Elbert: Mary Trump’s book
Reasonable people who read Mary Trump’s book about her uncle Donald may come away with a strong sense of dread.
Her up-close and personal view of our 45th president paints a much darker picture than any of the previous tell-all books by Trump insiders.
“Too Much and Never Enough: How My Family Created the World’s Most Dangerous Man” is a devastating account of the Trump family that shatters myths surrounding Donald Trump’s storied career as a real estate developer and media superstar.
“He was neither self-made nor a good dealmaker,” Mary Trump asserts. Her grandfather, Fred Trump, “surrounded Donald with people who knew what they were doing while giving him the credit.”
“By continuing to enable Donald, my grandfather kept making him worse: more needy for media attention and free money, more self-aggrandizing and delusional about his ‘greatness,’ ” Mary Trump writes.
“Nobody has failed upwards as consistently and spectacularly,” she argues, noting that Trump’s six business bankruptcies don’t begin to tell the story.
The president’s niece is not the first to challenge Trump’s claims of uber wealth, but she was the one who supplied the New York Times with family financial records that resulted in a nearly 14,000-word exposé in 2018. That article, she writes, revealed “the long litany of potentially fraudulent and criminal activities my grandfather, aunts and uncles had engaged in.”
Trump’s father, she explains, was the business brain who put together a comfortable real estate fortune based on his ownership of dozens of apartment complexes.
Donald, she avows, never increased the family’s wealth; all he did was live off his father’s successes and, at times, diminish the family holdings.
Examples include Donald’s casinos, which Fred Trump attempted to bail out before they were forced to file for bankruptcy court protection.
Trump’s casino problems were common knowledge during the 1990s, but few people outside the family knew what a really bad deal-maker Donald Trump was.
His niece writes that in 2004, five years after Fred Trump had died at the age of 93, the majority of his estate was sold to a single buyer for $705.6 million. Banks financing the buyer “assigned a value of almost $1 billion to the properties. So, in one fell swoop my uncle Donald, the master dealmaker, left almost $300 million on the table.”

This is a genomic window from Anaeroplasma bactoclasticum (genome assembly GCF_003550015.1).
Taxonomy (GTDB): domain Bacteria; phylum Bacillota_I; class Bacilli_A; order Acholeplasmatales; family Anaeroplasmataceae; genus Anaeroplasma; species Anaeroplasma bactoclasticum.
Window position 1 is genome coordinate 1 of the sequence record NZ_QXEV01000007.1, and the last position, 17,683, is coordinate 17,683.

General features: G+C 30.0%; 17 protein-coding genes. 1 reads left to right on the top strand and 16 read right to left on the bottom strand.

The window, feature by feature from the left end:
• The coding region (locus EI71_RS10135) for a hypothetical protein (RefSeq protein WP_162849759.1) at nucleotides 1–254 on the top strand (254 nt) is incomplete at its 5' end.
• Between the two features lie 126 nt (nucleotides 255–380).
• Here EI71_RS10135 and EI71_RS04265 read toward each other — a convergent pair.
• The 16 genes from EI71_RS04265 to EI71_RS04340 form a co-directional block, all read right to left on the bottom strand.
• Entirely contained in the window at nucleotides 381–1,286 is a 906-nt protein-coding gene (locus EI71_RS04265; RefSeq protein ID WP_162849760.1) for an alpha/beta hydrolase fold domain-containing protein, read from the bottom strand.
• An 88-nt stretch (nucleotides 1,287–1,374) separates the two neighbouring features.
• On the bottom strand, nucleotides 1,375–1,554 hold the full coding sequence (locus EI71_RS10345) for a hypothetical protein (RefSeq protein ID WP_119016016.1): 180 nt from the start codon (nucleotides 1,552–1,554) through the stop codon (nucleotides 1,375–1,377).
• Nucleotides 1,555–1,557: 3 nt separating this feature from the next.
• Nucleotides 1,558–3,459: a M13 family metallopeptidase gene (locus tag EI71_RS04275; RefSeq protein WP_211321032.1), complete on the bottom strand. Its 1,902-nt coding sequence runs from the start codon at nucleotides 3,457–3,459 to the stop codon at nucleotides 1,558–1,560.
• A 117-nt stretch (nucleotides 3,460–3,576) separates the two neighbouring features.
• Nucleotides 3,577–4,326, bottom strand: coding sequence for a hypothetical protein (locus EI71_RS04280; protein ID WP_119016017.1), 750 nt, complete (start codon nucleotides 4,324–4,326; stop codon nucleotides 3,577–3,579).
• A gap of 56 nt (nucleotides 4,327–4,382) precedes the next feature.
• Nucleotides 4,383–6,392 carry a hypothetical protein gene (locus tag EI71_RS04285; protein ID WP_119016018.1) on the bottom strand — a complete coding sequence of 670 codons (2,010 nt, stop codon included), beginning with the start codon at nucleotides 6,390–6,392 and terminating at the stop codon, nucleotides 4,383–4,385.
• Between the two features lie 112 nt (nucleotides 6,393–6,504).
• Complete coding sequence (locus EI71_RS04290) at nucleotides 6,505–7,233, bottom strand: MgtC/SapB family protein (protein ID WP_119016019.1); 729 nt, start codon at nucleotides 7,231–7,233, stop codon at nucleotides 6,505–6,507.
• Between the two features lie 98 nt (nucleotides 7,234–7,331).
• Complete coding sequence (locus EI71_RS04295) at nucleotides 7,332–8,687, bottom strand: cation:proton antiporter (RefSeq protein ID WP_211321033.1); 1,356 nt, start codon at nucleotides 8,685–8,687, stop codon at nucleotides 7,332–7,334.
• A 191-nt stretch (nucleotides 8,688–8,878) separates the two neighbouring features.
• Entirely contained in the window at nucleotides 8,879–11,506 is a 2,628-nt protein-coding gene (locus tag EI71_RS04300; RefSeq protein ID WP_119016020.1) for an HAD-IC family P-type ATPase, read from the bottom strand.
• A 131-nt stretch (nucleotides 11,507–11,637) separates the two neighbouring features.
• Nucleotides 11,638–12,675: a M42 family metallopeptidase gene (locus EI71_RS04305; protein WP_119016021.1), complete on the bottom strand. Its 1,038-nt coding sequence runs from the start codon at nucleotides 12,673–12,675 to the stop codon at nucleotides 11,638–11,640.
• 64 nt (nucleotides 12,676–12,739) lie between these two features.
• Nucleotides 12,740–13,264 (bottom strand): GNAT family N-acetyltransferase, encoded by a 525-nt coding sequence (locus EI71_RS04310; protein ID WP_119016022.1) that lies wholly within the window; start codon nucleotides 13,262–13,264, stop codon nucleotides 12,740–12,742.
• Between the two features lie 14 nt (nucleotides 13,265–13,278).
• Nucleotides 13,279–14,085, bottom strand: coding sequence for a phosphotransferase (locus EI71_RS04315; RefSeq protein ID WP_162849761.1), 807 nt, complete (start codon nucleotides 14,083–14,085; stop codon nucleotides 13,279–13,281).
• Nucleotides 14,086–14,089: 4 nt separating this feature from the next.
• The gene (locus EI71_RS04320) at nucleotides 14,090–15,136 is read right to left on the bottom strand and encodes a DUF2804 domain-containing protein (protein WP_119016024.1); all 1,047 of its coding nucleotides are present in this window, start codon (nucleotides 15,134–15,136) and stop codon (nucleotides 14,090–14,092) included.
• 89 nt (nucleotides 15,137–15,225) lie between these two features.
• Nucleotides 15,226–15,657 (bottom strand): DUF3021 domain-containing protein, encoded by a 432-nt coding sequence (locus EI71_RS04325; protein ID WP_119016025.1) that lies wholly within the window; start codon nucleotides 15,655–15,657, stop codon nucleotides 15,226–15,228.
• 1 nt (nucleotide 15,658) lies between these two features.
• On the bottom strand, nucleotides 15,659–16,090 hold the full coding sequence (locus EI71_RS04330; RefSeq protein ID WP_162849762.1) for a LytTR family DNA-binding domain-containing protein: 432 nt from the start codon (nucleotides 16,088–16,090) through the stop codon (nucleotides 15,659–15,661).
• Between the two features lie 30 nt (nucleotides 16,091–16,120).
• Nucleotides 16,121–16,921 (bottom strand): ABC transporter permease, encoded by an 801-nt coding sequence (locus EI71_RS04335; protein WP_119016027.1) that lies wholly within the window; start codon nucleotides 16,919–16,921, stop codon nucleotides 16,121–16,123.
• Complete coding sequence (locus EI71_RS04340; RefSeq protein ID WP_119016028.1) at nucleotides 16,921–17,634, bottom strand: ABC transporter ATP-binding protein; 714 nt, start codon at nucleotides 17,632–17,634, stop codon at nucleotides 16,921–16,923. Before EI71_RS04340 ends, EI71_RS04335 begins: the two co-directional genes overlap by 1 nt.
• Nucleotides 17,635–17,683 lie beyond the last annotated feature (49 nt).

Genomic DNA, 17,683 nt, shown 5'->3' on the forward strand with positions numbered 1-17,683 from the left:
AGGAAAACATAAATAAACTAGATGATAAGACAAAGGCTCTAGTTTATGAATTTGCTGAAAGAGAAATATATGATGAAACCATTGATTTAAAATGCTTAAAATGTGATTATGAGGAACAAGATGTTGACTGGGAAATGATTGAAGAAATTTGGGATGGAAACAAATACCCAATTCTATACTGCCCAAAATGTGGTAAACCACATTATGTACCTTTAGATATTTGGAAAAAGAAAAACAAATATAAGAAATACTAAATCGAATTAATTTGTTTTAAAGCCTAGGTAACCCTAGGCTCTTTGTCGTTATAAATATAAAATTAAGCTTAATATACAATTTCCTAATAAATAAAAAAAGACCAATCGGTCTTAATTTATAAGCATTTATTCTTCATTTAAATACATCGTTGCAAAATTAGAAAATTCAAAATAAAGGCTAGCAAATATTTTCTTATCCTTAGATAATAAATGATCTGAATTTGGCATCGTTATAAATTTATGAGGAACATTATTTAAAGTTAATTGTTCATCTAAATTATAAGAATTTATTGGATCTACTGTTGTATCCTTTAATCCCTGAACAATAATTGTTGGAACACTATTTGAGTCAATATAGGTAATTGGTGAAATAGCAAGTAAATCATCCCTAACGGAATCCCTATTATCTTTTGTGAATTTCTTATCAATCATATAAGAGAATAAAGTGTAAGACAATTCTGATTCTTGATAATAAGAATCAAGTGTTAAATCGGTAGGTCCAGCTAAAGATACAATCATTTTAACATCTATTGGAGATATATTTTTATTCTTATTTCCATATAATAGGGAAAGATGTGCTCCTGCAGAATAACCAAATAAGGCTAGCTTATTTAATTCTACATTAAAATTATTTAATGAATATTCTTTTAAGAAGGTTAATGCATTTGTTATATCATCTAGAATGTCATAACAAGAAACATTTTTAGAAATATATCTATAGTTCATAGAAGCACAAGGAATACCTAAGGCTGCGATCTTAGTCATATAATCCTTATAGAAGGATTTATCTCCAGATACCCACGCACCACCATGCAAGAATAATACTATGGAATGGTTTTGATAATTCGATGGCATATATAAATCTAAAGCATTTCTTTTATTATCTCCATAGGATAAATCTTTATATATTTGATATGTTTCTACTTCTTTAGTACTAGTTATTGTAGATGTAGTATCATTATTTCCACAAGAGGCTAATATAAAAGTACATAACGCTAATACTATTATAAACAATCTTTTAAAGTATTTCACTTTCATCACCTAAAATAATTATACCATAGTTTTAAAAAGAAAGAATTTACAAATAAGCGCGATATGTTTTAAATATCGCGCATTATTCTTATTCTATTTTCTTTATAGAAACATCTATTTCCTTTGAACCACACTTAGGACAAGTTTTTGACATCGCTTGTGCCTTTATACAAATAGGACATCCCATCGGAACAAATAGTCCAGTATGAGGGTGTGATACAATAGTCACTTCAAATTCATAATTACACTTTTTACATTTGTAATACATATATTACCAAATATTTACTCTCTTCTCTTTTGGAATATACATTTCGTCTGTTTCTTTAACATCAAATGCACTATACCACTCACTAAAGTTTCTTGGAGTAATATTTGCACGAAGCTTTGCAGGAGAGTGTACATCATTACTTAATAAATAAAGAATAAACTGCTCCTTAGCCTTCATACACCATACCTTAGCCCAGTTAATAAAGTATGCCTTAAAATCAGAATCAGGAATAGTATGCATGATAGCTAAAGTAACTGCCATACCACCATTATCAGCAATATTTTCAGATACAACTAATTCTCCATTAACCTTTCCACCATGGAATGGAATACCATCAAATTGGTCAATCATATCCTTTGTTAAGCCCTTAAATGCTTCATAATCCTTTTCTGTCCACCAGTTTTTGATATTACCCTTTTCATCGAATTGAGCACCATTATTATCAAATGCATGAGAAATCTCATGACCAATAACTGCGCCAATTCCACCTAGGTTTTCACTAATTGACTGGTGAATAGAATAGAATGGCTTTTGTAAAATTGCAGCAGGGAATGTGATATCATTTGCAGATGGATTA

Many people voted for Trump in 2016 believing he was a smart businessman, but his real talent was never business or deal-making; it was his ability for self-promotion and deception.
The president is a master of distraction, Mary Trump writes. “If he can keep forty-seven thousand spinning plates in the air, nobody can focus on any one of them.”
Trump does that by working the media. Even when his businesses were failing, Donald Trump was a success, Mary contends, simply because he said so and the tabloid-heavy New York media rarely questioned him.
Mary Trump is uniquely positioned to tell her uncle’s story. Not only was she an eyewitness most of her life, she also holds a Ph.D. in psychology and developmental psychology.
She uses her professional credentials to analyze family neuroses, which she traces to her grandparents and their lack of emotional involvement in the rearing of their most famous child.
As a child, Donald “was essentially motherless, … [and] suffered deprivations that would scar him for life,” Mary writes
She describes Fred Trump as “a high functioning sociopath” who “seemed to have no emotional needs at all.” His symptoms included “a lack of empathy, a facility for lying, an indifference to right and wrong, abusive behavior and a lack of interest in the rights of others.”
The father-son relationship, she adds, helps explain Trump’s unquestioning admiration for powerful dictators Vladimir Putin and North Korea’s Kim Jung-un.